"It was just one of those things where he had everything going for him," shortstop Jordy Mercer said. "He was 93-95 early and then 96-98 late. Just good stuff."

Despite breaking up Scherzer's perfect game, Tabata was still able to appreciate Scherzer's accomplishment:

"Baseball, everything happens. I can say good for him. He got a no-no. That's all I can say."

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With Ross placed on 60-day DL, Nationals agree to 1-year deal with veteran reliever

With Ross placed on 60-day DL, Nationals agree to 1-year deal with veteran reliever

WASHINGTON  -- The Washington Nationals say they have agreed to a one-year deal with 40-year-old reliever Joaquin Benoit.

The team announced the move Wednesday, along with placing pitcher Joe Ross on the 60-day disabled list as he recovers from Tommy John surgery in July.

The Nationals didn't release terms of the agreement, though a person with knowledge of the deal told The Associated Press on Monday that it was for $1 million.

The person spoke to the AP on condition of anonymity because the deal wasn't official at the time.


Benoit is a right-hander who first reached the big leagues in 2001. 

He has played for eight teams, finishing last year with Pittsburgh.

He has 764 career appearances, going 58-49 with a 3.83 ERA and 53 saves.


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It's Day 1 of spring training and Bryce Harper is already done taking questions regarding his future

It's Day 1 of spring training and Bryce Harper is already done taking questions regarding his future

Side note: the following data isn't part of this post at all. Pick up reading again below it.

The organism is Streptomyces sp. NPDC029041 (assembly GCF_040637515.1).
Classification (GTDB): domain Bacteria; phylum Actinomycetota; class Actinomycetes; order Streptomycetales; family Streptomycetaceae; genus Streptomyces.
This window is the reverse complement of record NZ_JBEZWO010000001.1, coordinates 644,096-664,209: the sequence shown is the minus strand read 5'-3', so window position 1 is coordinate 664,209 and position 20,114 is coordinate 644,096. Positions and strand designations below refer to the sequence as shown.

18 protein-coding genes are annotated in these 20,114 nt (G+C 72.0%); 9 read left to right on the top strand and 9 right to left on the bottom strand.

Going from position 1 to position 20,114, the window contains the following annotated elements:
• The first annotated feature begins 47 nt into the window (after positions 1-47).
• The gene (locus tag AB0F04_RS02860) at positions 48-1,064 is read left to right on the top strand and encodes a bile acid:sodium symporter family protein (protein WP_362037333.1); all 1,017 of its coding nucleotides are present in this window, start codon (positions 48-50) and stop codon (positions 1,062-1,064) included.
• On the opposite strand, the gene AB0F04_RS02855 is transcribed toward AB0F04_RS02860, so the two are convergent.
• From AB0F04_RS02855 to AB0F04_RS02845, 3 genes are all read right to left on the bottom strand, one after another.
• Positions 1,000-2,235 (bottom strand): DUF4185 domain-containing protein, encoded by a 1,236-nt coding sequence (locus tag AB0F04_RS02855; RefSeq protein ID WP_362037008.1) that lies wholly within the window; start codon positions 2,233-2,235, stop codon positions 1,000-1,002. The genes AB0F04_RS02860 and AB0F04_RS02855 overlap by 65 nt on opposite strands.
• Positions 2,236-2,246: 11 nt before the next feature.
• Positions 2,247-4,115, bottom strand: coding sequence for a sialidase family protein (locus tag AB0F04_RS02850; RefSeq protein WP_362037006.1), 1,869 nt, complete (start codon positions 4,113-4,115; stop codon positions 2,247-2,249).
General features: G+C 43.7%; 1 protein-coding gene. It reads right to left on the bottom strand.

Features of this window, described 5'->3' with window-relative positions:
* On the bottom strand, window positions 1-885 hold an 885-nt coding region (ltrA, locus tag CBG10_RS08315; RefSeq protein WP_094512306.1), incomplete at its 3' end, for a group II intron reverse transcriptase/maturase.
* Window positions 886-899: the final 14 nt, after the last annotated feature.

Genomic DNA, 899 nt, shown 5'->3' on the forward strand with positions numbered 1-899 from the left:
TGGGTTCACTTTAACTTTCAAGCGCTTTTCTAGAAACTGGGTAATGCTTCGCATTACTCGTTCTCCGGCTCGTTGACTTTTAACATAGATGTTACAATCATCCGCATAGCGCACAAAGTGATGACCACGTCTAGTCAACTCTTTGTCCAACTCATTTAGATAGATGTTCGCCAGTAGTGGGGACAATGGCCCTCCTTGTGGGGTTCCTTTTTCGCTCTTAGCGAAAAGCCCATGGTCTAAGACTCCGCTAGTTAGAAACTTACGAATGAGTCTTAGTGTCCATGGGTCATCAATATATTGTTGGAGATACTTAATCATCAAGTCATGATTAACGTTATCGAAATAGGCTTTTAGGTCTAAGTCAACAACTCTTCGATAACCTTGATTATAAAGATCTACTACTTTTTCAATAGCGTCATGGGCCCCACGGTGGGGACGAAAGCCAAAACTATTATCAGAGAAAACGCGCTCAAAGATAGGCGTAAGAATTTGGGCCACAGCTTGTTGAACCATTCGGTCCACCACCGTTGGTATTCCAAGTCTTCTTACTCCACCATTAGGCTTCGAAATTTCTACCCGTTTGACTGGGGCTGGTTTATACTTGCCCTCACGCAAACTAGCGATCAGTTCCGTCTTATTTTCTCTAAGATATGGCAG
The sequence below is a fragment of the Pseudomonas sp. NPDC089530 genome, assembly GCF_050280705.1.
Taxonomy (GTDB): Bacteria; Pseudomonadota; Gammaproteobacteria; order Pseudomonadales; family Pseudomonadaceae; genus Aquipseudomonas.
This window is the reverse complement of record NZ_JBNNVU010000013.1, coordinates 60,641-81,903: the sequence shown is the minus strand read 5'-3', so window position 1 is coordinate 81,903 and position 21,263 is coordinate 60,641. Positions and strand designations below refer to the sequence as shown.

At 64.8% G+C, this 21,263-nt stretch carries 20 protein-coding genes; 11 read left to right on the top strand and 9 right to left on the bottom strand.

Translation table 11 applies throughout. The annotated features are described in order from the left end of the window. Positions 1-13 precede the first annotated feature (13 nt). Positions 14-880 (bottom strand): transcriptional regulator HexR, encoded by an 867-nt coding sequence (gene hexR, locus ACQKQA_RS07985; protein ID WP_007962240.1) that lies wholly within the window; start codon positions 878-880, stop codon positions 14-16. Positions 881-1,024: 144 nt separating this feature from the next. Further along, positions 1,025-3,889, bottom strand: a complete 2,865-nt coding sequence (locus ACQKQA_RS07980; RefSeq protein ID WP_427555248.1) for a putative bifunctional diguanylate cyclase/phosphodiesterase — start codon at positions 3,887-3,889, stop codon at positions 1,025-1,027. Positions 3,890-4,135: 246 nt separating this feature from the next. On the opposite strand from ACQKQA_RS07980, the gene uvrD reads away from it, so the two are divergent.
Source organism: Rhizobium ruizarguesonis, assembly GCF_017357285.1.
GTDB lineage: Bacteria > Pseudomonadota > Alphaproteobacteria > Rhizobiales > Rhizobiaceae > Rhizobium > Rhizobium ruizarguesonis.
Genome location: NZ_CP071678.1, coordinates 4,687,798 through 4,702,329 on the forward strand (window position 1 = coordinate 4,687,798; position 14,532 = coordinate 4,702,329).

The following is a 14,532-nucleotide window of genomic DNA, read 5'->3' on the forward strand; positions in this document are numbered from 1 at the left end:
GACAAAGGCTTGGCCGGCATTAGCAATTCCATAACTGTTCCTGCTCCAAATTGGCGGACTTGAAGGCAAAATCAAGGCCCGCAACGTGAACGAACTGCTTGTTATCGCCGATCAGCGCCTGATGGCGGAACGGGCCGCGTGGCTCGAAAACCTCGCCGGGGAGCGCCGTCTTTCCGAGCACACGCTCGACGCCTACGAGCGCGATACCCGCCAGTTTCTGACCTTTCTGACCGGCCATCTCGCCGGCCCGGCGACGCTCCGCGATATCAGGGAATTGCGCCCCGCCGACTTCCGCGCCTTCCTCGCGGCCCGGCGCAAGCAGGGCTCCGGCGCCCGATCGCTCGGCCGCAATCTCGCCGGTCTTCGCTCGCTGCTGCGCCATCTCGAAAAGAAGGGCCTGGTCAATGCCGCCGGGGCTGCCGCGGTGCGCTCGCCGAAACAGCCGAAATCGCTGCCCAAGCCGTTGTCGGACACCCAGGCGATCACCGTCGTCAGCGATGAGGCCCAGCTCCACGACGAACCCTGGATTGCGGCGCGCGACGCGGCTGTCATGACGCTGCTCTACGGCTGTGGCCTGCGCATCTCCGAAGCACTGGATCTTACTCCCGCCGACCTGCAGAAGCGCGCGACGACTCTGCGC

So if you have not heard, Bryce Harper is going to be an unrestricted free agent at the end of the 2018 season.

All off-season talking heads, baseball aficionados, radio hosts, etc. were speculating on where the outfielder’s destination will be next year.

And we are still a year away from it actually happening.


Reporting to spring training on Monday, Harper did not waste any time telling the media how his press conferences were going to play out this season.

“If guys do [ask], or talk anything about that, I will be walking right out the door.”

Entering his seventh season with the Washington Nationals, the 25-year-old is coming off the second-best season, statistically, of his career. The 2015 NL MVP has hit .285 in his career, with 150 home runs and 421 RBIs. Unquestionably he is the face of the Nationals’ organization, if not, the best player in the team’s history.

If he does end the season without a contract extension, he will join Rafael Palmeiro, Alex Rodriguez, Randy Johnson, and Barry Bonds as the top sought out free agents in MLB history.

One thing is for certain in terms of Harper’s free agency; Harper has given no inclination on where his landing spot will be.  The top three cities are of course his favorite childhood team, the New York Yankees; joining with one of his closest friends with the Chicago Cubs; or just staying with Washington.

Wherever he does land, it does appear that it will be the largest contract given to a free agent ever.

As for now we just wait and direct any of your calls to his agent Scott Boras.